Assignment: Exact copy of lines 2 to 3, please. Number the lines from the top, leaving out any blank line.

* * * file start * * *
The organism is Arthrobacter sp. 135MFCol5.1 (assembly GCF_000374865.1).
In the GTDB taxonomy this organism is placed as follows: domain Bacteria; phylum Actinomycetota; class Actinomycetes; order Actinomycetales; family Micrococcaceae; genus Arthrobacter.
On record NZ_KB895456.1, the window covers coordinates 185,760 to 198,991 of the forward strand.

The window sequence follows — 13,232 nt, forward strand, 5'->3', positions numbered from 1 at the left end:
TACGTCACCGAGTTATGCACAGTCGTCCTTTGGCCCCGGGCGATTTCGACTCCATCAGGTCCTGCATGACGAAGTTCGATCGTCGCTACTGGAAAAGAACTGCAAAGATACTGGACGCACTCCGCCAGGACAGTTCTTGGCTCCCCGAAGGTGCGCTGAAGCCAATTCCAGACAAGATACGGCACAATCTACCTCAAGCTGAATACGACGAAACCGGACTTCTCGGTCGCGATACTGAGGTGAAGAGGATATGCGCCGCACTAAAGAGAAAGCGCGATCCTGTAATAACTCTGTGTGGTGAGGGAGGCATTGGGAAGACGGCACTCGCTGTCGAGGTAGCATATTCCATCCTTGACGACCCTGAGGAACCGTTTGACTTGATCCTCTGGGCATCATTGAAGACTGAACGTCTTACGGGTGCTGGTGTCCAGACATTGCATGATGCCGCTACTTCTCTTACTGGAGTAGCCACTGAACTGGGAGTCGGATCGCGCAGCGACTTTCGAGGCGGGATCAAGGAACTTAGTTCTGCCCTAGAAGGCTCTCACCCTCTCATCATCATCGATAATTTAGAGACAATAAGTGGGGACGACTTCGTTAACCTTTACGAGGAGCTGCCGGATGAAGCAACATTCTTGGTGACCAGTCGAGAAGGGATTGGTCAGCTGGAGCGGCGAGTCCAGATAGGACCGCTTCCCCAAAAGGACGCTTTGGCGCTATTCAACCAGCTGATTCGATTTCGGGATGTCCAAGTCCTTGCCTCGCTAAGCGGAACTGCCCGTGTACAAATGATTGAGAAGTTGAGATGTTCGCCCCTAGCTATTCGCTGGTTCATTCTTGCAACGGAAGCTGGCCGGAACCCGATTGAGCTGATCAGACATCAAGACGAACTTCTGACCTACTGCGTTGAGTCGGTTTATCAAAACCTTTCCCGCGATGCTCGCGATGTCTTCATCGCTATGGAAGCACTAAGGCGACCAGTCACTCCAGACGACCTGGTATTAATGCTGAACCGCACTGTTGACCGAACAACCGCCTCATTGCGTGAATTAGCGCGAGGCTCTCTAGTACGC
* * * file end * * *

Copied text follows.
In the GTDB taxonomy this organism is placed as follows: domain Bacteria; phylum Actinomycetota; class Actinomycetes; order Actinomycetales; family Micrococcaceae; genus Arthrobacter.
On record NZ_KB895456.1, the window covers coordinates 185,760 to 198,991 of the forward strand.